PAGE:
Five thousand, four hundred forty-nine-point-nine miles later, I’m home, and sitting at my own desk again, looking out the window at trees and houses and a particular color of morning that’s practically part of my DNA.
Yesterday’s drive home began at 4:50 a.m., after packing up camp by the glow of my battery-powered lamp/flashlight and taking a shower. (I was pleased to remember from my first stop at this campground that to get the hot water running, you have to turn the dial in the opposite direction from what the labeling would seem to indicate. Two weeks ago, this was a lesson learned while I waited 10 minutes for the shower to warm up, when a simple shift of the dial was all that was needed for almost instant-hot water.)
When I pulled onto Interstate 44 eastbound, sunup was still a ways off, and this was the first “dark” highway driving I’d done since day one. It wouldn’t last long, but as I sipped my Circle K coffee and ate my morning breakfast bar, for a moment it felt like one of our straight-through overnight drives to or from Florida.
The sky slowly brightened as I passed St. Louis and crossed the Mississippi River into Illinois. I listened to Morning Edition for awhile, and then another This American Life podcast.
When I reached Indiana right around 8 a.m., the Time Gods of Traveling Westward took back the last hour they’d loaned me, and though I was sad to see it go, it at least meant that I’d be hitting Indianapolis at 10 a.m. rather than during the morning rush hour.
Two Star Wars Celebrations have earned Indianapolis a special place in my heart, so while seeing the downtown skyline this trip struck nostalgic chords both times through, I was thrown a bit by the sight of Lucas Oil Stadium, which replaced the RCA Dome and actually occupies the former spot of the hotel where Jim and I stayed to cover Celebration III. I get that the new building is a throwback fieldhouse-style architecture, but there’s something odd about the way it looks against the skyline: Because it’s a gigantic structure but isn’t built to look like a massive stadium, it seem out of proportion with the rest of the city, like someone took a one-quarter-scale model and placed it in a one-tenth-scale skyline. I’m sure I’d get used to it if I saw it regularly, but it was jarring this time around.
The remaining five hours home were filled with some radio listening, a phone conversation with my brother Nick, and reflections on this two-week odyssey and settling back into work and life at home. My mom met me at the rental car agency in Canton, where we unloaded Serenity – in all seriousness, this Versa was an excellent car for this trip, and I will miss her and hope she’s treated to an oil change and a good bath to remove 5,400-plus miles worth of bug goo from her front bumper and side mirrors – and not long after, I was back in my own driveway and Kelsey and Jenn were coming out the front door, and one of our cats escaped into the bushes, and things were just the way they should be.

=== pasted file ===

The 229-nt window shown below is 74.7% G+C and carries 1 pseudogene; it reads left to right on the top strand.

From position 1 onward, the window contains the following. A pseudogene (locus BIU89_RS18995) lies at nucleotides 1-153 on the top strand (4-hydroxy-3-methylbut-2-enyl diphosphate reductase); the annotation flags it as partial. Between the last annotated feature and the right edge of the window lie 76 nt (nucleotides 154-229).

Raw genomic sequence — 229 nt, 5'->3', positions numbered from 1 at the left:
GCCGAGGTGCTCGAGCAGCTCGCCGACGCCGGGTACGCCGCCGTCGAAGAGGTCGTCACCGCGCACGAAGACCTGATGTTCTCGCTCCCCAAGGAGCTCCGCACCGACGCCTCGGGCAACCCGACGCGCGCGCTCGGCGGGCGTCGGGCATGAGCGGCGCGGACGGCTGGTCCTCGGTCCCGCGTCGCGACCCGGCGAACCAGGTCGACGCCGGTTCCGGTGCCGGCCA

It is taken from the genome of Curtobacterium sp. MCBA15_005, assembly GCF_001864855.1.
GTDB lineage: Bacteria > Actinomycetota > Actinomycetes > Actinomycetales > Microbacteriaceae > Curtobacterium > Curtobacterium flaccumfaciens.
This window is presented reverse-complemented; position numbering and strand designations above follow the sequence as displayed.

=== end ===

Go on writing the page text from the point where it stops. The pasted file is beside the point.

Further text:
There remain a lot of small moments and other things from the trip that I’ve been saving in note form, and I took more than 300 pictures, and all of these will take some complete narrative shape eventually, although this is my last dedicated vacation blog post for now.
Many sincere thanks yet again to the several new friends I met for the first time in real life, and in particular to the fantastic people who helped me along and shared their homes and company and friendship: Kirk Demarais, Jim Rafferty, Ramona Nash, George Krstic, Jenny Williams, and Jonathan Liu and their families are all just plain super-nice and generous people and the universe is a better place for their presence in it.
I’ve been inspired and refreshed and energized in many ways, and while I’m almost overwhelmed right now with things I need and want to accomplish, this trip was absolutely worth the time and effort and planning and budgeting in every way, and I’m so glad I did it.
My parents, Pam & Jeff Caldwell, get their own thank-you for all their support and for coming all the way to San Diego to cheer Kelsey on and share a few great days together in southern California. And my brother Adam never hesitates to keep an eye on the house and our pets while we’re gone, which, since he’s got a super-busy family and home of his own, is greatly appreciated.
And to my wife Jenn and daughter Kelsey, who supported me in this whole effort in every way and never stopped encouraging me even if you thought I was a little bit off my rocker; you also never failed to understand why I did it and how much it meant to me: You two are always my home, wherever we are.
And it’s good to be home.
Monday, June 28, 7 p.m.:
Around 6 p.m., I pulled into the campground for my last night on the road. Same place, in fact, where I stopped two weeks earlier for the first night of my journey. (A night when a 50% chance of thunderstorms had me sleeping in my car rather than risk having to pack up a wet tent in the morning. Of course, it didn’t rain a drop that night.)